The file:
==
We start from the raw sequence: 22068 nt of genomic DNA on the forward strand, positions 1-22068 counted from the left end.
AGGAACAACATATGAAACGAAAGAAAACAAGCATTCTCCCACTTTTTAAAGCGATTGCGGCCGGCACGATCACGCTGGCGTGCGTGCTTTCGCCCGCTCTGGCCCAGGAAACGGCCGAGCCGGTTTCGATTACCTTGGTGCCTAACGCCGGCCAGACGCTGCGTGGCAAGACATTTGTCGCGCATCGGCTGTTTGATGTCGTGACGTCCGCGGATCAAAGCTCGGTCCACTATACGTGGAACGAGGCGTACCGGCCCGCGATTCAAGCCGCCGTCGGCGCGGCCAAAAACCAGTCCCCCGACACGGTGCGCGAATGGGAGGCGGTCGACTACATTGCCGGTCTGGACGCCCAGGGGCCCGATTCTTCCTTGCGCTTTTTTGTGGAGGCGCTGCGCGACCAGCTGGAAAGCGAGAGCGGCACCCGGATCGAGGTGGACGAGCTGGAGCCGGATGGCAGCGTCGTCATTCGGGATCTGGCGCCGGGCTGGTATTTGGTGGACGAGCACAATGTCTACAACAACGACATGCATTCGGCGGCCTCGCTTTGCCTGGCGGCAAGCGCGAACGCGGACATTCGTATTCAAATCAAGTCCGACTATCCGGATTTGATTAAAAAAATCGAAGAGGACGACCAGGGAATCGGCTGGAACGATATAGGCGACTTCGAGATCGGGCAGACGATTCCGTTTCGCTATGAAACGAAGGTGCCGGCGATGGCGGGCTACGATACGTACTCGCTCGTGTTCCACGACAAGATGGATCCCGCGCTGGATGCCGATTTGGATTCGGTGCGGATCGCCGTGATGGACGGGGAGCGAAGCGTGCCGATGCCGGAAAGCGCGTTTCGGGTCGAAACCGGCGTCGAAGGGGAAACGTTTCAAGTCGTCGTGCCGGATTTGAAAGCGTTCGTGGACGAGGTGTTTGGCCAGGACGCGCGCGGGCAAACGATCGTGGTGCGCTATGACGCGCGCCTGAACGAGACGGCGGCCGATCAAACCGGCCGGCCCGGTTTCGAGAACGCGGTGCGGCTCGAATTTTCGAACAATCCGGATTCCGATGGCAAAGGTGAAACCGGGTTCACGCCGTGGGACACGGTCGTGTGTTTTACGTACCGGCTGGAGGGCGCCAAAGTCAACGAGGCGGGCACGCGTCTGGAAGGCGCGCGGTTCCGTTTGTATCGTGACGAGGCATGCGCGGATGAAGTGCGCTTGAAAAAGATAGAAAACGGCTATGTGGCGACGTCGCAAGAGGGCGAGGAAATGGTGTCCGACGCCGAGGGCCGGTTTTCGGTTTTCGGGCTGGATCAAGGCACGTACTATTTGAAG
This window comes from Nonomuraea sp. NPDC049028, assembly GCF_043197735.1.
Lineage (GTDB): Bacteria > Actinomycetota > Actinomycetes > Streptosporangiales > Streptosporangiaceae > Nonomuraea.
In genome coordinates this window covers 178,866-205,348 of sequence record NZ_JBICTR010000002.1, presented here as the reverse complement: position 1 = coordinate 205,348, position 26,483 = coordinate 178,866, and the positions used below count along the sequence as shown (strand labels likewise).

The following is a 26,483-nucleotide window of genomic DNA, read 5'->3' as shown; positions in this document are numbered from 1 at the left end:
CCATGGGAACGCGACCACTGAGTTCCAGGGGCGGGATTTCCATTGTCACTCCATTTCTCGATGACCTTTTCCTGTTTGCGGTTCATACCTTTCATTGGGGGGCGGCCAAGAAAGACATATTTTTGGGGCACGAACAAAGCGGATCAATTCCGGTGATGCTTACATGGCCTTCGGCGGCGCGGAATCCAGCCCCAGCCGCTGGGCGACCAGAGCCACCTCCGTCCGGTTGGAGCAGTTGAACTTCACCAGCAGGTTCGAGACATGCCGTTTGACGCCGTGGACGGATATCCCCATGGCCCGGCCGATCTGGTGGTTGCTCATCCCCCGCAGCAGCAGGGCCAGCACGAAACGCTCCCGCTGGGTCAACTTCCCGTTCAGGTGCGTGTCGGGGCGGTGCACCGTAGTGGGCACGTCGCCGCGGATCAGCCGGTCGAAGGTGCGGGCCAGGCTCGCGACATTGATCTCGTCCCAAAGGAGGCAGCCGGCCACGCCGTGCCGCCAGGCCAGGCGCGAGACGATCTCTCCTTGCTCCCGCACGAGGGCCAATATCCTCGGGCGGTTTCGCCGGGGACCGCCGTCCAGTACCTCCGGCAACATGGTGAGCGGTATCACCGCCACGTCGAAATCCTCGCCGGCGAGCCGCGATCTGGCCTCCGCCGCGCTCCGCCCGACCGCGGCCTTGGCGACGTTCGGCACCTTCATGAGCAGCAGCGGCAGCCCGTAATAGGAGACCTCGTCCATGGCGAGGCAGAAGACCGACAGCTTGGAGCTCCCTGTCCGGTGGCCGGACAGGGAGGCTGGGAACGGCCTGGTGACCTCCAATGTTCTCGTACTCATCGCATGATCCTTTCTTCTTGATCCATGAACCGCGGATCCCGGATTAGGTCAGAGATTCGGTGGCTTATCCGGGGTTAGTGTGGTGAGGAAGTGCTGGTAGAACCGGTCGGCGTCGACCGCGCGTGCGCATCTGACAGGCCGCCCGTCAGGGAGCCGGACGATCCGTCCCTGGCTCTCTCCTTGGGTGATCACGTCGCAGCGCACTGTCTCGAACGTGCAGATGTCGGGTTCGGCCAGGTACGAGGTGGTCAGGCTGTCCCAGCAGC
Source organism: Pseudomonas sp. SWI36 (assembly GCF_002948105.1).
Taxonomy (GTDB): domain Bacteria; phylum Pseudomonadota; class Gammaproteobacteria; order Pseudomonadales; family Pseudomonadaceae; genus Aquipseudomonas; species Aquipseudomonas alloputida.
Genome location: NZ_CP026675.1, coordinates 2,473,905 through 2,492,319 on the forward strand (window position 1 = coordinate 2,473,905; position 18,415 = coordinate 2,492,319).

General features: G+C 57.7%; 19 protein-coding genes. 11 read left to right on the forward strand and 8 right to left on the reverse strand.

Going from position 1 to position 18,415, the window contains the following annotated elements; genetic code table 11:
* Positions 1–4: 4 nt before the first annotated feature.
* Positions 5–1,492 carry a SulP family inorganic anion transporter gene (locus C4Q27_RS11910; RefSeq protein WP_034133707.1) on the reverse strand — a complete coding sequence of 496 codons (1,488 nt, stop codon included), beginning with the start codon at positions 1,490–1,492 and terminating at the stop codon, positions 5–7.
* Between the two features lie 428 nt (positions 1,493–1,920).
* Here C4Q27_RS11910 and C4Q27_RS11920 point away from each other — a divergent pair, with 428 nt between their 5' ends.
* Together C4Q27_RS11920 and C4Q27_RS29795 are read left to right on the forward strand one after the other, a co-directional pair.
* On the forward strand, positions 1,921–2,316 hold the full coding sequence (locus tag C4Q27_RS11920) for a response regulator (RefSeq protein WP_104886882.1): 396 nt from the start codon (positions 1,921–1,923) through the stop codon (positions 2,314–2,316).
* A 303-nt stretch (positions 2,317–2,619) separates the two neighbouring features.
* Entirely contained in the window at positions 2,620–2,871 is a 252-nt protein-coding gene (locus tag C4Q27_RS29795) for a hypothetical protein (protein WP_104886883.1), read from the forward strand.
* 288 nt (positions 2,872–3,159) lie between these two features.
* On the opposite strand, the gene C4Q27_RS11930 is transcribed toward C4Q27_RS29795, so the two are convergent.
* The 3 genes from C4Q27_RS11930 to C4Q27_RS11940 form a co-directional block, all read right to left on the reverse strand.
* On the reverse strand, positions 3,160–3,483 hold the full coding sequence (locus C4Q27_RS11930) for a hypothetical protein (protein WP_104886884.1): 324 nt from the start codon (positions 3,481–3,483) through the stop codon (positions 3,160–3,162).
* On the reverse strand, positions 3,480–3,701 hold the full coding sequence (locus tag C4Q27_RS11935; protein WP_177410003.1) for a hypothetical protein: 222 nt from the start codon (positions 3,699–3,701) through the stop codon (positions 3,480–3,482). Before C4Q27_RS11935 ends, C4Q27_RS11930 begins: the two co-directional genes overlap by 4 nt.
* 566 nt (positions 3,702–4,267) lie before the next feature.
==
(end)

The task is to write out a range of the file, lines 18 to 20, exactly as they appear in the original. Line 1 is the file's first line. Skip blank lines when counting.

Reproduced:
* On the forward strand, positions 1,921–2,316 hold the full coding sequence (locus tag C4Q27_RS11920) for a response regulator (RefSeq protein WP_104886882.1): 396 nt from the start codon (positions 1,921–1,923) through the stop codon (positions 2,314–2,316).
* A 303-nt stretch (positions 2,317–2,619) separates the two neighbouring features.
* Entirely contained in the window at positions 2,620–2,871 is a 252-nt protein-coding gene (locus tag C4Q27_RS29795) for a hypothetical protein (protein WP_104886883.1), read from the forward strand.